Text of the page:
- Hannah Adcock
- 29 January 2007
Brainstorm (Jonathan Cape)
Set in the booming London of the 1990s, Jenny Turner’s debut novel is already a period piece. Her astringent comedy of manners captures ‘media chicks’ and their men, swearing and scheming, cocooned in Canary Wharf, unaware of the cracks literally opening beneath their feet. Her prose ranges from colloquial to poetic, occasionally uneven, always easy reading.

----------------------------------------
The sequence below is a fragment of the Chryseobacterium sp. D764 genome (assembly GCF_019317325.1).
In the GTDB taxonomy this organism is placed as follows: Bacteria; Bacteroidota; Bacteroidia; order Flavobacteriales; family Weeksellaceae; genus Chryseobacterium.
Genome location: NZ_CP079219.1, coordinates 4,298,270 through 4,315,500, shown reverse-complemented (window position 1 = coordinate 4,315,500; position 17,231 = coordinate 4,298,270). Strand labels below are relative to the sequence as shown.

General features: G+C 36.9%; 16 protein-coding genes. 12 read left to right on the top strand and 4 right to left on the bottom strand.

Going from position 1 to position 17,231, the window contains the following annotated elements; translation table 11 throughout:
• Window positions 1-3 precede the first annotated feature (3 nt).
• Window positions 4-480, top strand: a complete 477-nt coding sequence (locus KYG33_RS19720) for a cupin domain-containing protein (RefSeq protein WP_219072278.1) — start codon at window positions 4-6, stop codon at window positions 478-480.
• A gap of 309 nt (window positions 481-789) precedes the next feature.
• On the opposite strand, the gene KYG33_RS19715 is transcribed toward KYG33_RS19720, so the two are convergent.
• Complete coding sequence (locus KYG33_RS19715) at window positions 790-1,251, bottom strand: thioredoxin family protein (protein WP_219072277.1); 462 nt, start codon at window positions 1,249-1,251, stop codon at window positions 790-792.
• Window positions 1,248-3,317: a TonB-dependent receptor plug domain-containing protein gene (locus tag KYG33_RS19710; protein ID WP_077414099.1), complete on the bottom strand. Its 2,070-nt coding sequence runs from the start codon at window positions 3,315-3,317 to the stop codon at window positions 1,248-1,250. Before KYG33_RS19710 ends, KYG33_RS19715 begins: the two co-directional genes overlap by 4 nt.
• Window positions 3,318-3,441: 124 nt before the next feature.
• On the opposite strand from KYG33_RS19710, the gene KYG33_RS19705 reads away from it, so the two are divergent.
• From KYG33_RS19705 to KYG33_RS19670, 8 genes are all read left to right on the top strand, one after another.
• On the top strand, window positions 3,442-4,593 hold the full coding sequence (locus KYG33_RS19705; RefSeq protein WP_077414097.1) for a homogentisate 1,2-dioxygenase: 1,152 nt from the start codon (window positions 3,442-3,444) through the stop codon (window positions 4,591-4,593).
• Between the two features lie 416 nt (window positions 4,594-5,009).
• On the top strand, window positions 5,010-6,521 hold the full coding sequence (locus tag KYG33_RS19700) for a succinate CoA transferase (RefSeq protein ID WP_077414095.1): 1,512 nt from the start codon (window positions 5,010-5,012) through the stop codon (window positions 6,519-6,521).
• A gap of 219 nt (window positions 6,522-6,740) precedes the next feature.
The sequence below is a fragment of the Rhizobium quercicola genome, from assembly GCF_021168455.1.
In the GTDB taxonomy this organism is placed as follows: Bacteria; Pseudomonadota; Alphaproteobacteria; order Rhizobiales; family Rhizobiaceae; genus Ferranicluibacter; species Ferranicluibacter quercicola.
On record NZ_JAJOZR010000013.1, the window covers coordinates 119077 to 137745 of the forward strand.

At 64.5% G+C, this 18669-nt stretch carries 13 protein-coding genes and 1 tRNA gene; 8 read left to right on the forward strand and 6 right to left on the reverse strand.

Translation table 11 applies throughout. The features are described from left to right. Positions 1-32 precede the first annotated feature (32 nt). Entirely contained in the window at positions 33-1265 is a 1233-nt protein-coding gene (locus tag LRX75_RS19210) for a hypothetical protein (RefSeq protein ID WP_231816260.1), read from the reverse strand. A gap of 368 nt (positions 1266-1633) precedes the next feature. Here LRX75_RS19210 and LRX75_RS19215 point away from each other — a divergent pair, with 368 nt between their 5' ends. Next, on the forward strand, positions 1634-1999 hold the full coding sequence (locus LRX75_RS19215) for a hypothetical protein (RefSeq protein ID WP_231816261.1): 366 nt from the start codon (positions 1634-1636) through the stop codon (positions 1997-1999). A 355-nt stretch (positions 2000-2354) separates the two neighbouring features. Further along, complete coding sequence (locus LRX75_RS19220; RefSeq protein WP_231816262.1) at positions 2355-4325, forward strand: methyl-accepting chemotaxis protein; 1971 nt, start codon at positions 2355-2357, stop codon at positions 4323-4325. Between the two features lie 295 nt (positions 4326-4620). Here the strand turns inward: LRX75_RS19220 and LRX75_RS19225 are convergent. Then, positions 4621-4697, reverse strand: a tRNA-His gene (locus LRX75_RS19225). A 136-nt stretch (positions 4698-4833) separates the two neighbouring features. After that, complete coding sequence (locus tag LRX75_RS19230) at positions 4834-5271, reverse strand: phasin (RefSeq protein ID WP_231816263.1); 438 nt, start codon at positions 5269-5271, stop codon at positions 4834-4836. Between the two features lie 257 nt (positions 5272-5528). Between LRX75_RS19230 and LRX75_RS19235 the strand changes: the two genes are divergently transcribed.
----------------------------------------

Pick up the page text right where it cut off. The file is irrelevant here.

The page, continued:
But here comes the philosophy. Turner’s protagonist, Lorna, has had a brainstorm; she cannot remember what she does, where she comes from or where she is going. She spends the novel picking up the pieces of her fractured identity and reading, perhaps re-reading, Hegel. It’s all a dialectic, ‘innit’? The dirty high-rise council flat where Lorna chooses to live, contrasts with the moral grubbiness of the skyscraper crowd. Turner can be a bit heavy-handed with Hegel, at least to begin with, but this is a stylish novel that finishes with a soft flourish.